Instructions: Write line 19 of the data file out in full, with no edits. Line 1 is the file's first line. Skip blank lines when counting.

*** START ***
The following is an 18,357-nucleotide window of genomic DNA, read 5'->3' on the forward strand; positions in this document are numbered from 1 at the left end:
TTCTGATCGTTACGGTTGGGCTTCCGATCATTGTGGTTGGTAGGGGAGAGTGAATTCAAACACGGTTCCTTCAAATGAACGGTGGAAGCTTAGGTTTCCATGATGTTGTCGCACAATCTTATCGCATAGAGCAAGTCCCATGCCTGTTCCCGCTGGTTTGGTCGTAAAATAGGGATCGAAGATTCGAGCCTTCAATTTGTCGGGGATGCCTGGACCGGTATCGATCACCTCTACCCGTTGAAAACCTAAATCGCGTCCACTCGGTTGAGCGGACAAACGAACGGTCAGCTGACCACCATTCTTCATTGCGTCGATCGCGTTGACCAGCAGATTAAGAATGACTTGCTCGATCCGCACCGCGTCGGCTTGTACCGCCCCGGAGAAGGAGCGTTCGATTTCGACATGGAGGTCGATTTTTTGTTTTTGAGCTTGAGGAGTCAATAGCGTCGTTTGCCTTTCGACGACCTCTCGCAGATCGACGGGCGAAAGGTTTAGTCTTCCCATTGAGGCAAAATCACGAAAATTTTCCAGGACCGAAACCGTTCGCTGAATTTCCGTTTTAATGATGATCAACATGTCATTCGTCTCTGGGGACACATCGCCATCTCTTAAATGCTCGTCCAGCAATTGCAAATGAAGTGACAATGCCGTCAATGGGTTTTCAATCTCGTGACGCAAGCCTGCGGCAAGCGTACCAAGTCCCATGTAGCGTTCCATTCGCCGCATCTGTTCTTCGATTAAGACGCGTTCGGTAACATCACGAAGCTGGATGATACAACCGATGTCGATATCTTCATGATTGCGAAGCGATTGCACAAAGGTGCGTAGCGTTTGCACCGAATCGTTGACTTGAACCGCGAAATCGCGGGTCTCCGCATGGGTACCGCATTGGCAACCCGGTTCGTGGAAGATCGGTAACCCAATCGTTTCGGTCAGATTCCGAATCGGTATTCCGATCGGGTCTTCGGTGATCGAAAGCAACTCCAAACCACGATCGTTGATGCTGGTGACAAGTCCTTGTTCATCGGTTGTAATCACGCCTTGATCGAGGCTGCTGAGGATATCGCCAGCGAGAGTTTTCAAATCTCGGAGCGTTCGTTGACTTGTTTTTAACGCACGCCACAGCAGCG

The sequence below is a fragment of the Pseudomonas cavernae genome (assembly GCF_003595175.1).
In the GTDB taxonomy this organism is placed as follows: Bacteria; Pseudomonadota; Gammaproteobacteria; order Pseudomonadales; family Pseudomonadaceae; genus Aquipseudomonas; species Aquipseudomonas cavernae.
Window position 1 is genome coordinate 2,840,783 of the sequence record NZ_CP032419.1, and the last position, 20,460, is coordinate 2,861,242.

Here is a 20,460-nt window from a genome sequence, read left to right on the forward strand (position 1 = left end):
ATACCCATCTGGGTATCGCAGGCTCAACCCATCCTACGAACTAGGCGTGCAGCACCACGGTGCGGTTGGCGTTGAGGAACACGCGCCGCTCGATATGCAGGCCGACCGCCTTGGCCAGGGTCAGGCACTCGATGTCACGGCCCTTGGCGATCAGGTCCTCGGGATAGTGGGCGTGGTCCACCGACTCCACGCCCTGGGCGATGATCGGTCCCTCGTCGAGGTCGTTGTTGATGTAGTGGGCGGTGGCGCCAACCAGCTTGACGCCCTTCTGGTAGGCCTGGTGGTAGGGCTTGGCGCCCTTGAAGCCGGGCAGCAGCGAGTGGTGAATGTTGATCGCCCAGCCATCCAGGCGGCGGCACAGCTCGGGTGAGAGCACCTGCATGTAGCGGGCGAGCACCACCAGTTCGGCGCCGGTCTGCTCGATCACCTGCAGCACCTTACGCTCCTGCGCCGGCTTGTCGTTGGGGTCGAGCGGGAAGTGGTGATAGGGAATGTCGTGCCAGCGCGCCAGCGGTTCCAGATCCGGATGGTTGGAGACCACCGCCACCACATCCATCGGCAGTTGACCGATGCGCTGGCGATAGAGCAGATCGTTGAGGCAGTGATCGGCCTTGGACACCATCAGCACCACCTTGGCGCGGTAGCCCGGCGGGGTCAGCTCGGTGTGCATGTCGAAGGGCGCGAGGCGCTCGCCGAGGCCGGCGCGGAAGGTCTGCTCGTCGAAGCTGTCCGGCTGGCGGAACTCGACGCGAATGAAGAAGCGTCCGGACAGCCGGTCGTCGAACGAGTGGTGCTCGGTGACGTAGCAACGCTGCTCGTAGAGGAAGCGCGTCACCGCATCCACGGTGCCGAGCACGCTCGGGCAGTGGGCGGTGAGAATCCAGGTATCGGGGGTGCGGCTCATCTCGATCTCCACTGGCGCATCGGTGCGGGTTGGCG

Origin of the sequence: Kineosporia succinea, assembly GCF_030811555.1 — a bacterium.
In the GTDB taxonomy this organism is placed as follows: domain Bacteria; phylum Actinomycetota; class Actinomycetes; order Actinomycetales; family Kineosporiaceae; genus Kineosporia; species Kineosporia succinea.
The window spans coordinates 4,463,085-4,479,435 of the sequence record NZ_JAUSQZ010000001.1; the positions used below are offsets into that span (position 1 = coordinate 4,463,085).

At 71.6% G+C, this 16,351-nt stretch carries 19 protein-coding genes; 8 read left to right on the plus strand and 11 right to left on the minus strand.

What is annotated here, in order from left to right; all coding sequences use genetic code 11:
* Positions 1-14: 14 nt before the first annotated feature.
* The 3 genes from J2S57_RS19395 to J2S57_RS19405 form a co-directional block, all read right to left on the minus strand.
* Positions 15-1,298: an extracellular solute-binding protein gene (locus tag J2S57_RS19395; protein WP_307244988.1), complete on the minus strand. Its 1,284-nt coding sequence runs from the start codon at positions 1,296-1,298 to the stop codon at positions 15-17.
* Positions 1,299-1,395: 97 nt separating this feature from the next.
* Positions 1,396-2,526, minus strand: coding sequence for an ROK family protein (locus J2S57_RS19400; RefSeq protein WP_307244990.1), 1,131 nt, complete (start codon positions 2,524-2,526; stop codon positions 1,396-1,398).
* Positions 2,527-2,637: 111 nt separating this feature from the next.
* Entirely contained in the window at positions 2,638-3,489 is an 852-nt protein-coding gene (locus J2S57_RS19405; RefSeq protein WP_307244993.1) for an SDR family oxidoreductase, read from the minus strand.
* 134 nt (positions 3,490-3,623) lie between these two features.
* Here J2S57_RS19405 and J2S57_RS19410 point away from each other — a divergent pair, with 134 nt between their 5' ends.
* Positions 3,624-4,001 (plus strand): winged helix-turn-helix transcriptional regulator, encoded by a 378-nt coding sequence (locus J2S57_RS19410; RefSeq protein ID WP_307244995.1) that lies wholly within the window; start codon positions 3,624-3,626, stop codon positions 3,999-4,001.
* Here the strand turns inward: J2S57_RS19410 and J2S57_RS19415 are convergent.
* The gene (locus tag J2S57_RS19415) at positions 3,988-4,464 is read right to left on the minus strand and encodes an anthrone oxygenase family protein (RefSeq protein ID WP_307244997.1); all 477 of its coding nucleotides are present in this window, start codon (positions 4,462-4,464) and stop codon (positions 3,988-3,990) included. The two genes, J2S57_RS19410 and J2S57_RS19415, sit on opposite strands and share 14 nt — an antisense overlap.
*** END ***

* Entirely contained in the window at positions 2,638-3,489 is an 852-nt protein-coding gene (locus J2S57_RS19405; RefSeq protein WP_307244993.1) for an SDR family oxidoreductase, read from the minus strand.